The layoffs at Minntac amount to almost half the workforce. 500 union and 90 management workers are being idled as US Steel shuts down two production lines at the mine.
A spokeswoman for U.S. Steel declined to speak on tape, but she said the layoffs are temporary. Workers will be brought back if the market improves, but orders for steel are down and she says it's impossible to know when that could happen.
The mayor of nearby Mountain Iron says it won't be soon enough. Gary Skalko said news of the layoffs have hit the town hard.
"We are a tough breed up here. The people will survive but it is devastating and we will stick together," Skalko said. "The biggest concern that I have is that the economy can or will turn around to get these people back to work for a long term basis."
Skalko said the layoffs will have a massive ripple effect because most of the other industry in the area is mining related.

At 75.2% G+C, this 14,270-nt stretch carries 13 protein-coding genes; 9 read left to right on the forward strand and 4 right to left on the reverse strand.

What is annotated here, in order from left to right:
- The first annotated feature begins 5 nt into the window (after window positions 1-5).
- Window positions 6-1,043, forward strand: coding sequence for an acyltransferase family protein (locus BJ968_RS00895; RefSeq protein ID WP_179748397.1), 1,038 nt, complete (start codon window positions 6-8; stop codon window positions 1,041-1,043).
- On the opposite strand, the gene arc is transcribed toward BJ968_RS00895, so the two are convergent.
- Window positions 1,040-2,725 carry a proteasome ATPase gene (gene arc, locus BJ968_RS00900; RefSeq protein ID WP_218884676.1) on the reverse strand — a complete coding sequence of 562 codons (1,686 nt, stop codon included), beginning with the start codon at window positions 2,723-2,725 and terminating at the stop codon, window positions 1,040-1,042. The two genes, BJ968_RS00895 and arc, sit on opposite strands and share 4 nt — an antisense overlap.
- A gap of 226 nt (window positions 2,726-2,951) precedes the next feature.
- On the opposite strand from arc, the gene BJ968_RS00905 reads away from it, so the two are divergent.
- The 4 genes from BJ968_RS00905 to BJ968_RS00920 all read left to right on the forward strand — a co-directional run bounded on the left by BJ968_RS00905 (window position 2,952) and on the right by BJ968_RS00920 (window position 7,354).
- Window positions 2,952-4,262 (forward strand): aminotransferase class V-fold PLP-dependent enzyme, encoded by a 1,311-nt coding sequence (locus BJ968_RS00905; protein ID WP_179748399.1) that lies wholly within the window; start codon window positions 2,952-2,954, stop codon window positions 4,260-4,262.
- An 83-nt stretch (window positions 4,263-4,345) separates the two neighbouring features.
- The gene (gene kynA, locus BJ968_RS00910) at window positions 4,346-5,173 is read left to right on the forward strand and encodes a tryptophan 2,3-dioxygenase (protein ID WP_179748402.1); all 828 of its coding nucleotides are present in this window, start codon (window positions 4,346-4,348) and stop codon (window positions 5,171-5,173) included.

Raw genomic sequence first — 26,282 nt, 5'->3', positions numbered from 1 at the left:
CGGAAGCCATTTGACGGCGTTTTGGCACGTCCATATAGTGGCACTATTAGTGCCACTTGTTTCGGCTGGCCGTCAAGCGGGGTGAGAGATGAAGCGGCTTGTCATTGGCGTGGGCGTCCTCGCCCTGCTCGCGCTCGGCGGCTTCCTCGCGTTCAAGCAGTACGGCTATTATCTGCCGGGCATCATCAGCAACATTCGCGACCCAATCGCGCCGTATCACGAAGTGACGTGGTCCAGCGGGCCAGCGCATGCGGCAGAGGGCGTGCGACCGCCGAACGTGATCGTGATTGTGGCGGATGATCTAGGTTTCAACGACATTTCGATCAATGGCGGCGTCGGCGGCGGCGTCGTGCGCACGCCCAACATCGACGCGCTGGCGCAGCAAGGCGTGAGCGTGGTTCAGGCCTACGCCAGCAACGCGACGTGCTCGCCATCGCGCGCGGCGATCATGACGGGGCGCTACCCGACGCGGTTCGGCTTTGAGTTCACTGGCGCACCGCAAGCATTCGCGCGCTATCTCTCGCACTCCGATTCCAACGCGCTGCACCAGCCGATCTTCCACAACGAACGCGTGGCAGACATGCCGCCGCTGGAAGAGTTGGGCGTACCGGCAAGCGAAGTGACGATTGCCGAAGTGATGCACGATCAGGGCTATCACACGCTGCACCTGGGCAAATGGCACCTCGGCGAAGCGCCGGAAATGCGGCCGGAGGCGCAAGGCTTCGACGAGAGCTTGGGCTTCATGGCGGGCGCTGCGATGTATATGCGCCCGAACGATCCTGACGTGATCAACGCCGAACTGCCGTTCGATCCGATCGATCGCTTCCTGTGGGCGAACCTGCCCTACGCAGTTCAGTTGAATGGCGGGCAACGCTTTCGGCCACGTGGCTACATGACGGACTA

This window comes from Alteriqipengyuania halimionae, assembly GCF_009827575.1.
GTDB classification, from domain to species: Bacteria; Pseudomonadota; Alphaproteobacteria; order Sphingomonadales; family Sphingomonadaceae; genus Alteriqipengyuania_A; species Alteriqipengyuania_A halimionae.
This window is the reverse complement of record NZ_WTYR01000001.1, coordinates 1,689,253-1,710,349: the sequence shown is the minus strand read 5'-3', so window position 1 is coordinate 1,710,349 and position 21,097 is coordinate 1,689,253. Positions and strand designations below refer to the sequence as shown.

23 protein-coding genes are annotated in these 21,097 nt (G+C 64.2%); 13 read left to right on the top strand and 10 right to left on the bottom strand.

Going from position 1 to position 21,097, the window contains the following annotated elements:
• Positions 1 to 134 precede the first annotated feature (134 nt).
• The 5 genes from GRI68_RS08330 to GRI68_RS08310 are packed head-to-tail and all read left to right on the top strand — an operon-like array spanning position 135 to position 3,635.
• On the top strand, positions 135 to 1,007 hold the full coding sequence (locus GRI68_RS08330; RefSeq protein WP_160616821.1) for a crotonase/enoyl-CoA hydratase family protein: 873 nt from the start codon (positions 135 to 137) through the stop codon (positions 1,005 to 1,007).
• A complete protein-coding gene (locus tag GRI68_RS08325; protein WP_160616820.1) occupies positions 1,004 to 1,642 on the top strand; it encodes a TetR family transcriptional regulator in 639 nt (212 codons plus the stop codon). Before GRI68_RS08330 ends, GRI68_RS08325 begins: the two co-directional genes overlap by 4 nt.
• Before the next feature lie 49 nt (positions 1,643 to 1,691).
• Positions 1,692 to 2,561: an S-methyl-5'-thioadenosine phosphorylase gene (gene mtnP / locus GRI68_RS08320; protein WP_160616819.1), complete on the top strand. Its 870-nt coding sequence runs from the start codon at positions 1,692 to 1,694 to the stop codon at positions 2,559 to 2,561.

In the final three months of last year, when the financial crisis hit, U.S. Steel's profit fell by two-thirds compared to the previous three months.
As the economy continued to weaken, U.S. Steel idled several plants and reduced operations at others around the country. The company laid off 3,500 workers late last year after idling production at plants in Michigan, Illinois and Keewatin Minnesota.
Officials with the United Steelworkers couldn't be reached for comment, but one told the Associated Press that this round of layoffs blindsided the union.
Skalko worries the laid off workers won't be able to find other jobs because the entire economy is suffering.
"We have got to get them back to work in a relatively short period of time," he said. "I don't even want to think of the alternative. I don't even want to think about that right now. It would be totally devastating."
The layoffs at Minntac are expected to take effect over the next couple of weeks.